partisan programs are to be seen and heard in the land.
It may be said without exaggeration that even to-day many
educators are utterly innocent of any comprehension that
there has been any fundamental progress since the middle
of the seventeenth century. Like " Uncle Jasper" reiter-
ating in his pious, illiterate way, "The sun do move,"
these belated representatives of honorable traditions still
may be heard to cry, "The only genuine materials of edu-
cation are the old theories I believe in ! "

Meanwhile the world has moved on from the discussion of
materials to the examination of the more insistent and far
more important problems of the various methods that un-
derlie these various materials, even to the larger and more
inclusive problem of method in its largest sense : What is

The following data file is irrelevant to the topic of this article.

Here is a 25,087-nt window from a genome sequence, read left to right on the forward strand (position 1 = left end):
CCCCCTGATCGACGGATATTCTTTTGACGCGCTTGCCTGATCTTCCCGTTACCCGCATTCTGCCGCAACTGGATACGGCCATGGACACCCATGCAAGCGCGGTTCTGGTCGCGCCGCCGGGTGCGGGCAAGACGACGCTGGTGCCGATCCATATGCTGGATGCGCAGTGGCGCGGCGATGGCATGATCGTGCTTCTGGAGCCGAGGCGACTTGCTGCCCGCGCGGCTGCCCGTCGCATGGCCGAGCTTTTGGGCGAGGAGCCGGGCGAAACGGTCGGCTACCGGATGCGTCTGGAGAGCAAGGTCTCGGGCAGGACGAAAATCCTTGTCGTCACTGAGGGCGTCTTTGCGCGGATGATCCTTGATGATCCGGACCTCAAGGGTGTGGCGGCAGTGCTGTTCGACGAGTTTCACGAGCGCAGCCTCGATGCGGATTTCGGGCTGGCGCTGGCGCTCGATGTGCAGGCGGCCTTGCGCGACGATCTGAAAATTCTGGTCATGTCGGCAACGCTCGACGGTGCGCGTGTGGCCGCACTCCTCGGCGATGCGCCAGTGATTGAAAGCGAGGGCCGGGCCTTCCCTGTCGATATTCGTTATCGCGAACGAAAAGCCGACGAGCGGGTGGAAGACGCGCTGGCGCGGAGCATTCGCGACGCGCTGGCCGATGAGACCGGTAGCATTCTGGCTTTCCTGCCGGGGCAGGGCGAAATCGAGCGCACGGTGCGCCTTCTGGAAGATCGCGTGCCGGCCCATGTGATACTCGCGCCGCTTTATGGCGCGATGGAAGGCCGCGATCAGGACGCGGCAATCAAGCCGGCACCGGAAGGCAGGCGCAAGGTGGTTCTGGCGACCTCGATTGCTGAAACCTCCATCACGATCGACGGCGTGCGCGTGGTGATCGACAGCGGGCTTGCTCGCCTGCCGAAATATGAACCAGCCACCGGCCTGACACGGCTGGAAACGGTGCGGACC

the actual nature of human experience, and what are
the fundamental processes by which the immature expe-
rience of the child becomes the world-experience of the
cultivated and disciplined adult, the man "with power on
his own self and on the world"? This problem of the
nature of experience arises out of these conflicts of ma-
terials. The mind of man is not the pawn of some fancier
of materials, however noble his materials may be. There
is a larger future for the race than that of bowing forever
at the shrine of old materials. The spirit of man is cre-
ative, and passes on from age to age to the construction
of new worlds of freedom.


The Sense Materialists. Wolfgang Ratke (1571-1635)
was one of the first leaders in this educational movement.
His interest was not wholly directed toward these mate-

Online LibraryJoseph Kinmont HartDemocracy in education; → online text (page 20 of 31)